1. Thanks so much for commenting and sharing a little bit of your story here, Monica. I’m so thankful for the way that God works through our imperfections and creates beauty. It’s so encouraging to hear about how your kids are doing now and the see the ways God’s perfect love has covered so much.

          I heard Rachel Held Evans speak a couple of weeks ago at a conference. She just finished a book on biblical womanhood, and in spending time with an Orthodox Jewish woman, she learned that Proverbs 31 is a poem, usually sung by the men to their wives. She said, “Leave it to the evangelicals to turn a poem into a checklist,” and it felt so true. I’m just now beginning to learn how to live the poem of it and not worry about the checklist.

          Thanks again for sharing. So glad you’re here!

          1. Haa… I like that. Live the poem of it and not the check list. I will remember that for a long time. : )

  2. Proverbs 31 – perhaps the first 9 verses sets a context. A king offers the insights he gleaned from his own mother. It is a song of thanksgiving for the values she gave him in childhood, which now came back to him in adulthood, rulership, relationship, and God chooses these words for us to hear, preserving them as “Scripture.”
    So she begins by warning him of the danger of drunkenness which, besides alcohol specifically, might also include the intoxication of position and power. In any case, she asks him to remember those genuinely unable to give voice for themselves for all reasons. Then he recollects her view of the heart he’s looking for in a woman…perhaps as a prolonged illustration of the kinds of people who look out for others most often and best in day to day life.

    Life-giving Truths:
    1. Excellence is a matter of the heart.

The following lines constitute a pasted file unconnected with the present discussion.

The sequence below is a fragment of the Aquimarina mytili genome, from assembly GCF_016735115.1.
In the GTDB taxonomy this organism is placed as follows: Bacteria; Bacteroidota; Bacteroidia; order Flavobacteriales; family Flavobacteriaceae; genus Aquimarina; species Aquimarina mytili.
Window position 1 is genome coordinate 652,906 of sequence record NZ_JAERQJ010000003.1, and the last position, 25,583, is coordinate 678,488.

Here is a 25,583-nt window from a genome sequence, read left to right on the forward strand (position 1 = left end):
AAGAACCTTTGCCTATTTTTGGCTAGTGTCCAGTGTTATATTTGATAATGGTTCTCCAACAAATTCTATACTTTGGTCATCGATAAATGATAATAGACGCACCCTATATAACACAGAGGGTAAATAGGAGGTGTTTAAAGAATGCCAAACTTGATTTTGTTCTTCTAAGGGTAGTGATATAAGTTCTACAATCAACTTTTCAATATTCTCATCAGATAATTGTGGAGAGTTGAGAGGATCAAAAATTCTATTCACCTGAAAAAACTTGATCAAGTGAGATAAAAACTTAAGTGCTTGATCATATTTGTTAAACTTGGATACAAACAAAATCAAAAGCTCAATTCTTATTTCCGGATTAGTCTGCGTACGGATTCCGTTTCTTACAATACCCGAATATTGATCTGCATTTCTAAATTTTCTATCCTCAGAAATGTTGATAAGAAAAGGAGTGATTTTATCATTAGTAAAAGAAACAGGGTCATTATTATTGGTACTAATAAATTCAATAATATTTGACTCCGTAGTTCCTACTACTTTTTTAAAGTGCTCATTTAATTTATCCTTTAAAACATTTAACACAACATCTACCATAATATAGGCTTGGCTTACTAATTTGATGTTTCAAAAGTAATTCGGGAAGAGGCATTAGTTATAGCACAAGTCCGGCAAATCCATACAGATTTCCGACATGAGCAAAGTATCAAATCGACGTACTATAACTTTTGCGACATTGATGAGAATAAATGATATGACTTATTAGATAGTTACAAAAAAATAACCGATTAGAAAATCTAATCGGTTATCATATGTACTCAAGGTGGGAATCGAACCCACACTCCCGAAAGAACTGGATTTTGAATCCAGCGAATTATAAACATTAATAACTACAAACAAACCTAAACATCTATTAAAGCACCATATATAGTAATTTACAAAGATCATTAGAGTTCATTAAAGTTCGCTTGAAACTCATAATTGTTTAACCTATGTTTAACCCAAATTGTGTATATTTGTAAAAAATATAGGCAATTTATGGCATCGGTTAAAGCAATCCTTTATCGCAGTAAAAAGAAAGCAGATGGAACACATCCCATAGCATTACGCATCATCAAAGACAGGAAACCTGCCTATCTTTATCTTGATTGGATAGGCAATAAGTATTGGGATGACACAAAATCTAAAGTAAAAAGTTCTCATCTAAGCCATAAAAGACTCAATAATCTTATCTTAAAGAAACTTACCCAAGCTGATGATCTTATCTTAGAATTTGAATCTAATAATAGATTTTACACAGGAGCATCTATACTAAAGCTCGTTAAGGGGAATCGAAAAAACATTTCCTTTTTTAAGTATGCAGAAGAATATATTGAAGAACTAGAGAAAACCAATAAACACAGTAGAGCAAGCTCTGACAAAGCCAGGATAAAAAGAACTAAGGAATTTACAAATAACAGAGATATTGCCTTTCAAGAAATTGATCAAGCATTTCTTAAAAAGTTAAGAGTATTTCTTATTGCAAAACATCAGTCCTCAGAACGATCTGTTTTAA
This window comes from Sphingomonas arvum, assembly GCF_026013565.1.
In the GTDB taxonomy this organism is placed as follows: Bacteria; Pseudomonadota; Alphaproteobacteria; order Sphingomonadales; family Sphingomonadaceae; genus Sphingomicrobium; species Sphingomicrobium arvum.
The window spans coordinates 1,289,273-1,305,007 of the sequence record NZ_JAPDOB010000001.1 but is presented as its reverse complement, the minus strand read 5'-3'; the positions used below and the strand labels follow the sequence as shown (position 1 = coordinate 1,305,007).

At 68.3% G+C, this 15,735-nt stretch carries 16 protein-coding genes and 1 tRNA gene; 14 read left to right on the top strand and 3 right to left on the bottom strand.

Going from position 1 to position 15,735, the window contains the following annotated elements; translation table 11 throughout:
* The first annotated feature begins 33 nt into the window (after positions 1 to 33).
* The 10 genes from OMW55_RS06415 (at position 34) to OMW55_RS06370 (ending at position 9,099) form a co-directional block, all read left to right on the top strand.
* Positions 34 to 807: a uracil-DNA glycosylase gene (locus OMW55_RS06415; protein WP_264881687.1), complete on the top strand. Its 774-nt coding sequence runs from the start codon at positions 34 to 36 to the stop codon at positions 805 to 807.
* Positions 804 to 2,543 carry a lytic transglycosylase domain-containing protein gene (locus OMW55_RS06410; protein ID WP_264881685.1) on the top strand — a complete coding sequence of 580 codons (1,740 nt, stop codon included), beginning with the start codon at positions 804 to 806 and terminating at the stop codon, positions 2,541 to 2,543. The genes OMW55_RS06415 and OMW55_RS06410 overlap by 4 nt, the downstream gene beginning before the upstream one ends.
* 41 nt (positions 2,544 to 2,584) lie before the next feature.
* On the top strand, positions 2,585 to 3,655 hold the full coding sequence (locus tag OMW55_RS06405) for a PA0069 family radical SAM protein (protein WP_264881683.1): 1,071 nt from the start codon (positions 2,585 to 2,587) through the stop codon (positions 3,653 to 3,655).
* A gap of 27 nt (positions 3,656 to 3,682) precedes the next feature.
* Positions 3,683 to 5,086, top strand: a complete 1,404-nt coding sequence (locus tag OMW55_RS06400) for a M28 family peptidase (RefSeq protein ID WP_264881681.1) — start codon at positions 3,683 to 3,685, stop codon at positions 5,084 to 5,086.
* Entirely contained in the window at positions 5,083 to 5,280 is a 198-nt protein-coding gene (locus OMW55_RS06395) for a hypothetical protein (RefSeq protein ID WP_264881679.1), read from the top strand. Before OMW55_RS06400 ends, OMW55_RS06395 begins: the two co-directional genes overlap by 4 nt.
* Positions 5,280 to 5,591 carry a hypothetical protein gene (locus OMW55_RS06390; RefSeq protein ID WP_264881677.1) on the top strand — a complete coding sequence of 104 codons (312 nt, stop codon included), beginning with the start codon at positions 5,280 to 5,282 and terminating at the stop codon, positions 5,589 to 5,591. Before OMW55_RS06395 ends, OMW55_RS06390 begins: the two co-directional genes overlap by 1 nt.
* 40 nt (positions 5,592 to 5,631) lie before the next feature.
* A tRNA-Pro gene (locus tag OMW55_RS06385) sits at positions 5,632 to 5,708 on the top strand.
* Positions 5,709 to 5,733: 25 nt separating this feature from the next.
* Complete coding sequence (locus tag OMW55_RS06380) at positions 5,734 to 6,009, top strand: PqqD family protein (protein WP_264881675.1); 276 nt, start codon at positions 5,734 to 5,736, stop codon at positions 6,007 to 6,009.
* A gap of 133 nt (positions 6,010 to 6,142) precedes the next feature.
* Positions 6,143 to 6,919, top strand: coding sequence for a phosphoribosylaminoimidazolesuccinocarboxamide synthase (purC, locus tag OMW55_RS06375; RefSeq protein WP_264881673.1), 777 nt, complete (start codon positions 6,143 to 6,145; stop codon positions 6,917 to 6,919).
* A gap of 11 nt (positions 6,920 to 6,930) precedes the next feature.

2. Trustworthiness of heart is better than performance.
    3. Women are incredible.
    4. Wives and mothers are changing the world.
    V. 26 is key because it points back to her heart with the use of the words “wisdom” and “kindness,” and v. 29’s “fear of the Lord.” These, again, are qualities of character and reach further than any or all of the “doing” of the previous verses.
    5. The greatest beauty is selflessness.
    6. Wisdom is its own reward.
    v. 25 is awesome for its matter of factness. I love the quality of the heart expressed here: strength, dignity, a smile. Wow. How simply powerful.
    7. A woman’s integrity is her power.
    8. The woman who doesn’t seek praise will be praised.
    This is coming off the top of my head Addie. I guess my bottom line is that Proverbs 31 is much like the way the Walmsley women offer praise to their parents in letters, on quilts, and framed up in plaques, etc. It is a long list of those kinds of things that have been done and which are deeply appreciated. Our memories are interesting. Selective. Sometimes amplifying. In other words sometimes something happens once and we expand it to be what always was. This chapter might have a tone of that ringing. My mother once made a good cookie, so she is now the most incredible baker in history. That then gets expanded by behaviorally-driven religiously-oriented Christians into a list of specific duties that we can accomplish, thus satisfying our insatiable desire to measure our maturity level so that it compares favorably to our view of others. Since the insides of us rarely match up to what we see on the outsides of others, we are always looking for ways to compete. Its a peace-stealer. Let’s turn our ears away from those lies.
    Maybe more than you asked for, but I love the dialogue…

    1. This was awesome. I appreciate the background information and the insight you bring to the table Neal. Thanks for taking the time to write all this out.